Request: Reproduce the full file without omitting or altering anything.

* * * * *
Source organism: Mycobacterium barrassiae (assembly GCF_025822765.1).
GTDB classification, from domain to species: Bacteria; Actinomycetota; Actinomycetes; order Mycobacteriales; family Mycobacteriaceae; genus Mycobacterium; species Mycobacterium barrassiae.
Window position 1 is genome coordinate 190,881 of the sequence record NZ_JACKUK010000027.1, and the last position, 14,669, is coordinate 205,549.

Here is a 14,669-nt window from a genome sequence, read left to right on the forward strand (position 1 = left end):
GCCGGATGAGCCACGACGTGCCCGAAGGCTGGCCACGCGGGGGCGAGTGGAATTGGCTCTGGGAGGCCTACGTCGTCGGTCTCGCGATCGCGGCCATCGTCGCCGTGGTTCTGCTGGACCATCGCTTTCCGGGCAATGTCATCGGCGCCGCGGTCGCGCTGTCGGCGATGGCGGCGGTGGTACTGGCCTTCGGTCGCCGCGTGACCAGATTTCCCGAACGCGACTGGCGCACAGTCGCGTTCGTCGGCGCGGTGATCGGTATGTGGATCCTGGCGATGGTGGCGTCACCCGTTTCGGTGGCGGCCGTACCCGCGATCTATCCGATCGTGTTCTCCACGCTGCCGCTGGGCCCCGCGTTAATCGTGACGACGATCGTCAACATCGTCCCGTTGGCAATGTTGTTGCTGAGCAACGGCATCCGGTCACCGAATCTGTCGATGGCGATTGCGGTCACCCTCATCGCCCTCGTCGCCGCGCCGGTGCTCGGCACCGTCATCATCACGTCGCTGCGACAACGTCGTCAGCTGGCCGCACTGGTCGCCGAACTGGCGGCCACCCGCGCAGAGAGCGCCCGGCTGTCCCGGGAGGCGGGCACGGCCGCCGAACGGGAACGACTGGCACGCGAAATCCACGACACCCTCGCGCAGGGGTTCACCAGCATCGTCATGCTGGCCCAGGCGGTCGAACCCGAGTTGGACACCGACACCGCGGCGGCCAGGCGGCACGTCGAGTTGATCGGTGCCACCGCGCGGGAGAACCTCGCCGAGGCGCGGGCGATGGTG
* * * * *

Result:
Source organism: Mycobacterium barrassiae (assembly GCF_025822765.1).
GTDB classification, from domain to species: Bacteria; Actinomycetota; Actinomycetes; order Mycobacteriales; family Mycobacteriaceae; genus Mycobacterium; species Mycobacterium barrassiae.
Window position 1 is genome coordinate 190,881 of the sequence record NZ_JACKUK010000027.1, and the last position, 14,669, is coordinate 205,549.

Here is a 14,669-nt window from a genome sequence, read left to right on the forward strand (position 1 = left end):
GCCGGATGAGCCACGACGTGCCCGAAGGCTGGCCACGCGGGGGCGAGTGGAATTGGCTCTGGGAGGCCTACGTCGTCGGTCTCGCGATCGCGGCCATCGTCGCCGTGGTTCTGCTGGACCATCGCTTTCCGGGCAATGTCATCGGCGCCGCGGTCGCGCTGTCGGCGATGGCGGCGGTGGTACTGGCCTTCGGTCGCCGCGTGACCAGATTTCCCGAACGCGACTGGCGCACAGTCGCGTTCGTCGGCGCGGTGATCGGTATGTGGATCCTGGCGATGGTGGCGTCACCCGTTTCGGTGGCGGCCGTACCCGCGATCTATCCGATCGTGTTCTCCACGCTGCCGCTGGGCCCCGCGTTAATCGTGACGACGATCGTCAACATCGTCCCGTTGGCAATGTTGTTGCTGAGCAACGGCATCCGGTCACCGAATCTGTCGATGGCGATTGCGGTCACCCTCATCGCCCTCGTCGCCGCGCCGGTGCTCGGCACCGTCATCATCACGTCGCTGCGACAACGTCGTCAGCTGGCCGCACTGGTCGCCGAACTGGCGGCCACCCGCGCAGAGAGCGCCCGGCTGTCCCGGGAGGCGGGCACGGCCGCCGAACGGGAACGACTGGCACGCGAAATCCACGACACCCTCGCGCAGGGGTTCACCAGCATCGTCATGCTGGCCCAGGCGGTCGAACCCGAGTTGGACACCGACACCGCGGCGGCCAGGCGGCACGTCGAGTTGATCGGTGCCACCGCGCGGGAGAACCTCGCCGAGGCGCGGGCGATGGTG